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    Soviet Russia invaded Poland 83 years ago

    Today marks the 83rd anniversary of the Soviet Union’s aggression against Poland and the Day of the Siberian Deportee.

    17 September 1939. The Red Army acted militarily against Poland, breaking the non-aggression pact signed in 1932. The official pretext for the aggression was contained in a diplomatic note handed over at 3 a.m. on 17 September by the Deputy People’s Commissar of Foreign Affairs. It included a false statement about the disintegration of the Polish state and the flight of the Polish government. As a consequence, the USSR declared all agreements previously concluded with Poland to be null and void – as having been concluded with a non-existent state. Further consequences of the USSR’s aggression against Poland were the mass repression of the Polish population remaining in the eastern territories of the Republic, and the plundering of Polish national property and private assets.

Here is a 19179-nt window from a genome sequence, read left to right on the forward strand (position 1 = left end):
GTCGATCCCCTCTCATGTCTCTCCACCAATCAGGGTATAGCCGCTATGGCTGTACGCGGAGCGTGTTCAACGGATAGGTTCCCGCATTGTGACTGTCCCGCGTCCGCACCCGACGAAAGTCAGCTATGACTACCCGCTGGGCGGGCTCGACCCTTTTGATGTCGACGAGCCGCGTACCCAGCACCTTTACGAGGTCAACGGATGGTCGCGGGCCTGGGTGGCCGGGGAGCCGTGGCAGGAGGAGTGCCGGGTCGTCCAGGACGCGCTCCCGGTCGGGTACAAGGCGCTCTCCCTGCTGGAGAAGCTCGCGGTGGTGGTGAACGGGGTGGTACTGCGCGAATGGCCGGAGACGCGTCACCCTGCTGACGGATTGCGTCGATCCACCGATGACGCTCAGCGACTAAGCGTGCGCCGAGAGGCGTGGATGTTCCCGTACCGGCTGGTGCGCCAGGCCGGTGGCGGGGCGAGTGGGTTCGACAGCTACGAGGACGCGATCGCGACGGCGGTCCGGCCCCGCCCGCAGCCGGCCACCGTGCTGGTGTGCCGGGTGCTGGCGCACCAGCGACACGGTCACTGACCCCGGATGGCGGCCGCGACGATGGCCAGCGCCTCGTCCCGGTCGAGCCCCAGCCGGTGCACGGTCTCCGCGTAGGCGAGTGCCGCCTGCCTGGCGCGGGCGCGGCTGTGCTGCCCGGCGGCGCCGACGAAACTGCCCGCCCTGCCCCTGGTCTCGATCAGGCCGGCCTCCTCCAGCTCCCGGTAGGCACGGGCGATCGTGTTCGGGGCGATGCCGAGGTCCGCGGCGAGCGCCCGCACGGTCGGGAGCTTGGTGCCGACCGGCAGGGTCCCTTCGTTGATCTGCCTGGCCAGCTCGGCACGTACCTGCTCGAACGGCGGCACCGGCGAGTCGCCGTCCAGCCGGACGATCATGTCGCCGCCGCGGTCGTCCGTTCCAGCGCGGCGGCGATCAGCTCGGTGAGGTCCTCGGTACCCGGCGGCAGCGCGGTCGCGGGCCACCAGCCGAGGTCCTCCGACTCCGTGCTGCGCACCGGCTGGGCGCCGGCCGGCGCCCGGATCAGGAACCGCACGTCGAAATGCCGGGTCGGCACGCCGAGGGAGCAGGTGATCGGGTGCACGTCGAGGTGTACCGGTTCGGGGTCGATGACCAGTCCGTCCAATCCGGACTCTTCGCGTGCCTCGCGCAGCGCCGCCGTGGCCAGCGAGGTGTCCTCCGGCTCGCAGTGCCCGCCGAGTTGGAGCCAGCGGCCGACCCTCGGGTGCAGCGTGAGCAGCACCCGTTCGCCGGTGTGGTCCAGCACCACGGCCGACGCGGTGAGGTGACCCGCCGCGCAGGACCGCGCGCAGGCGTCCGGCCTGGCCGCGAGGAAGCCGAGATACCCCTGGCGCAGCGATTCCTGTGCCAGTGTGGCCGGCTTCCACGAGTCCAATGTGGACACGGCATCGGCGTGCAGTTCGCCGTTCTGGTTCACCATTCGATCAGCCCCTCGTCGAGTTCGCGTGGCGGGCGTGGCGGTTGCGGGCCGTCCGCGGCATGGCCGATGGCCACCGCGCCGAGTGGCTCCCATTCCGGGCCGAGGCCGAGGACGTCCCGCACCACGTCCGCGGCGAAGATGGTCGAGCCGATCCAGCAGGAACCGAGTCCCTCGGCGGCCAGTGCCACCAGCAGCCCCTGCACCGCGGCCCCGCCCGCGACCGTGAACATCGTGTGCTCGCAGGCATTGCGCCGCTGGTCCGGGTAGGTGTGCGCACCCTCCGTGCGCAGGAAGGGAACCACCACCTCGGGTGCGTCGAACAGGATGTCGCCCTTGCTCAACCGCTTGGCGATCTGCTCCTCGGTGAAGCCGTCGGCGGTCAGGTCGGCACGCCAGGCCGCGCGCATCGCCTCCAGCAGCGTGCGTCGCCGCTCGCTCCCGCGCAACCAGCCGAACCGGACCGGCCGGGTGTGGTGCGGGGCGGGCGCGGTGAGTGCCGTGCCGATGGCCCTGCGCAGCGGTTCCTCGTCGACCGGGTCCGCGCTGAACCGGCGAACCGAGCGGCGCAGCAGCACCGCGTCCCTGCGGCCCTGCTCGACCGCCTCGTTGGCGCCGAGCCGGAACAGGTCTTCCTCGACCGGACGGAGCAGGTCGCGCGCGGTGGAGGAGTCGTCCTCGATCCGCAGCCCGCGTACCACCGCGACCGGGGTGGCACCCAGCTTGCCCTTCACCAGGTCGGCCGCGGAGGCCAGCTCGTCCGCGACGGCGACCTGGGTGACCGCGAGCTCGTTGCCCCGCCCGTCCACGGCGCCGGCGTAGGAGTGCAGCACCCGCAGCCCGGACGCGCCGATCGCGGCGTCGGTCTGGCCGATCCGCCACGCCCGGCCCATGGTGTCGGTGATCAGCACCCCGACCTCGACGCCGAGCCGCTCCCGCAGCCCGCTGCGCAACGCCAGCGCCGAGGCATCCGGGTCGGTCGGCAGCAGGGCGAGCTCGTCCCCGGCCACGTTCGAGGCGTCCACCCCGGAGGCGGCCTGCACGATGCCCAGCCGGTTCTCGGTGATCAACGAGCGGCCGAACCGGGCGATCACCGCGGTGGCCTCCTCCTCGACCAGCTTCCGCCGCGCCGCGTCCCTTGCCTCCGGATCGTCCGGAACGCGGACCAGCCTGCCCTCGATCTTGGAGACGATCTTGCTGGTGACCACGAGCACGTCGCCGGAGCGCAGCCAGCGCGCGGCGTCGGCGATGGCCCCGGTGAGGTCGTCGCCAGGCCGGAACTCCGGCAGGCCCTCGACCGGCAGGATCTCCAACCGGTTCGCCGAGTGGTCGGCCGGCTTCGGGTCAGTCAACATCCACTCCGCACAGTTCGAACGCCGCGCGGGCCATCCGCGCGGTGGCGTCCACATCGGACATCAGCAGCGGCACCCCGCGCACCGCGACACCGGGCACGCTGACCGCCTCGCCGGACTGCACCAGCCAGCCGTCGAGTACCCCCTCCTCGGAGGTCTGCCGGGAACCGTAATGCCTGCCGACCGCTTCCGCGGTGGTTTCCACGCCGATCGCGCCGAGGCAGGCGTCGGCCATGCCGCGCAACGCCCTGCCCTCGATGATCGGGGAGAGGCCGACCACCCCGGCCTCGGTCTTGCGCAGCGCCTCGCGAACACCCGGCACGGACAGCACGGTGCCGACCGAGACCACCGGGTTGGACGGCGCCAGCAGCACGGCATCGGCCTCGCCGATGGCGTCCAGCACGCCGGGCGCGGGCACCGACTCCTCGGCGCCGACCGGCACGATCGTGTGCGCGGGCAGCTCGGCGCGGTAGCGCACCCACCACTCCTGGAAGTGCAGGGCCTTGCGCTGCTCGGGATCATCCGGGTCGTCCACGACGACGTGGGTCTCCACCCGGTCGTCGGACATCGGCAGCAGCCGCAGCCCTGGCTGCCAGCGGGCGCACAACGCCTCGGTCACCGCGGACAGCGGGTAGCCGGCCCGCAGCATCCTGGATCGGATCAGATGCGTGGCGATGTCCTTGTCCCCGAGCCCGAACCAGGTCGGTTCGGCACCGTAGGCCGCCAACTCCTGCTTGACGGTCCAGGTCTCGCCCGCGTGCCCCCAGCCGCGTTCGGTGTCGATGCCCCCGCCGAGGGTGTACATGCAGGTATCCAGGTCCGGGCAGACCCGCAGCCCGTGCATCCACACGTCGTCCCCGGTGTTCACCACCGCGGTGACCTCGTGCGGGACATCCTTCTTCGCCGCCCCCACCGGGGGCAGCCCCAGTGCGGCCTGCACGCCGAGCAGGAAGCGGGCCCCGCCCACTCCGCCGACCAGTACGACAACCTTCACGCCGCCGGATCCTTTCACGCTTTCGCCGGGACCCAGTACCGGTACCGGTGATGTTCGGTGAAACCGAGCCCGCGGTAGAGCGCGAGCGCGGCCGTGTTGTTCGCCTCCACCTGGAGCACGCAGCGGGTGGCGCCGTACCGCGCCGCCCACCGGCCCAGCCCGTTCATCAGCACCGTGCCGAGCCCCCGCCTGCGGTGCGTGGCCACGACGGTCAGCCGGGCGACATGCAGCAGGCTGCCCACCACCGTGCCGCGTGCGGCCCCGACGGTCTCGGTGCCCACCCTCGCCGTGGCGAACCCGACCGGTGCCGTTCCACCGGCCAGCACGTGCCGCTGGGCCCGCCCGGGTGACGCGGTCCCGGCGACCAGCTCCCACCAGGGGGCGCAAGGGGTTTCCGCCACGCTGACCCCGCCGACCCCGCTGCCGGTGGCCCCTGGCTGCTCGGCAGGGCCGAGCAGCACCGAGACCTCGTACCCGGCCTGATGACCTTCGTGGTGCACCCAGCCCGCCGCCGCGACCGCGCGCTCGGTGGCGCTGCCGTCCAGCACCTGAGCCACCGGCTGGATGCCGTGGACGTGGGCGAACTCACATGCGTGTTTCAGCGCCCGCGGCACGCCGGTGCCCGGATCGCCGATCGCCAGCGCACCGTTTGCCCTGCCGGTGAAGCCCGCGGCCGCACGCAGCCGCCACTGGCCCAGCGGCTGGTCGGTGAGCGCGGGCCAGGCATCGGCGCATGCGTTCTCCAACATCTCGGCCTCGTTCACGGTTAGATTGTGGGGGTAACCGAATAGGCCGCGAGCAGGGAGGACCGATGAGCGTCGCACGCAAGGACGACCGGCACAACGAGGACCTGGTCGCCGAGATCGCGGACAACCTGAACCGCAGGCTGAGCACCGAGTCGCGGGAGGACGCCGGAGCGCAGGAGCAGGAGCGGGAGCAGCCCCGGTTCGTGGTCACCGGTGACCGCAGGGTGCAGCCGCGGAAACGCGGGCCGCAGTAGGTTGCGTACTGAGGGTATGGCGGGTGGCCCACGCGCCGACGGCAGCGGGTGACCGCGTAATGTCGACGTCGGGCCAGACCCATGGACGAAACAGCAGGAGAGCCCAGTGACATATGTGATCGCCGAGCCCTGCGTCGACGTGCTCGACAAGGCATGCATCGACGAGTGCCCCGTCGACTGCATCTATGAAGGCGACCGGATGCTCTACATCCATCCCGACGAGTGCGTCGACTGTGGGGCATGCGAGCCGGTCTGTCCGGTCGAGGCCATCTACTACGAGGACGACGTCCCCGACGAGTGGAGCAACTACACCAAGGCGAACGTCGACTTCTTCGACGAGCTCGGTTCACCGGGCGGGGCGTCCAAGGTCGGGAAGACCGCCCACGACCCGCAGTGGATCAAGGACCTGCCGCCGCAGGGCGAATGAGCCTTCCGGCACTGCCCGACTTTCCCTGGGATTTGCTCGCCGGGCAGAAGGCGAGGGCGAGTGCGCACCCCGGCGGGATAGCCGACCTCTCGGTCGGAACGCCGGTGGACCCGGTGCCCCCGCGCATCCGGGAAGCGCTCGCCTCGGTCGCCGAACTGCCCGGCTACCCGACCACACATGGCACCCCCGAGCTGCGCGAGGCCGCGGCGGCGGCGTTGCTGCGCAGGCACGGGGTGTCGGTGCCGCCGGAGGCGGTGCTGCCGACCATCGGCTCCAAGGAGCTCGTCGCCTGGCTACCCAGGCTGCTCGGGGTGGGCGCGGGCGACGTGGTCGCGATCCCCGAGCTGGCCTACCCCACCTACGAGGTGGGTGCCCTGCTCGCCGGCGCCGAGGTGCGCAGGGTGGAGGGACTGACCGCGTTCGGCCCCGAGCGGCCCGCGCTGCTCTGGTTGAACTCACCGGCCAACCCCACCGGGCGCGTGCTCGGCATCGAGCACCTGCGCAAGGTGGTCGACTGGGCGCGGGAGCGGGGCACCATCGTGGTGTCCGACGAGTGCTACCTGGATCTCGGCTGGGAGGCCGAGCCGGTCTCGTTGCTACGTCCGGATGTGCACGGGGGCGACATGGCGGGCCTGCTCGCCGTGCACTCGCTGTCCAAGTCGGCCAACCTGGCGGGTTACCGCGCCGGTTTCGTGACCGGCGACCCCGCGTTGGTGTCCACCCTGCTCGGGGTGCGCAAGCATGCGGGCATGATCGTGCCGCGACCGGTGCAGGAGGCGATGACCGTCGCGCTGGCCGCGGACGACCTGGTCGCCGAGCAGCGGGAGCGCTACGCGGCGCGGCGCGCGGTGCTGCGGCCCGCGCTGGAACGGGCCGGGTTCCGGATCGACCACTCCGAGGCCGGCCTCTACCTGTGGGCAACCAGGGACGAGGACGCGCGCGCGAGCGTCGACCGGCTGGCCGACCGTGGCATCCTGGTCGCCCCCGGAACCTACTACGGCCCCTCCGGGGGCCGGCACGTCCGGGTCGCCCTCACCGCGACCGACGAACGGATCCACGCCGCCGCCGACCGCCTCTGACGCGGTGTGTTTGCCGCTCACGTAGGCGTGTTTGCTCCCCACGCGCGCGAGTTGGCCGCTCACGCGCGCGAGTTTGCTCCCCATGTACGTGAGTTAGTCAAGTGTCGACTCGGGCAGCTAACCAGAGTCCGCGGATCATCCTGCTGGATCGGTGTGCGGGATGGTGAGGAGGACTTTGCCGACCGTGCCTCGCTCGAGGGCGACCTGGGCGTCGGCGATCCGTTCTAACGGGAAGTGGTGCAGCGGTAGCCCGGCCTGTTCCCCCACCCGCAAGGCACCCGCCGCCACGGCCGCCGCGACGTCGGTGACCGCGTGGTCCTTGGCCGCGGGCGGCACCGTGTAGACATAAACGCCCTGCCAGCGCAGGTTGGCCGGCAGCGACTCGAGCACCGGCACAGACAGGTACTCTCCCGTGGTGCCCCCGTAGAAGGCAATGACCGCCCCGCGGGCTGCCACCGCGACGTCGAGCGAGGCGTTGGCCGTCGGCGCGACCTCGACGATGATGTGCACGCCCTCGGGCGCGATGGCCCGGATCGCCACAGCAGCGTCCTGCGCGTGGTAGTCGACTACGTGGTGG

“The Day of the Siberian Deportee takes place every year on the anniversary of the invasion of Poland by Soviet Russia in 1939. #OTD we pay tribute to hundreds of thousands of inhabitants of the occupied lands who were exiled to Siberia by the Soviets,” the Chancellery of the Prime Minister of Poland wrote on Twitter. 


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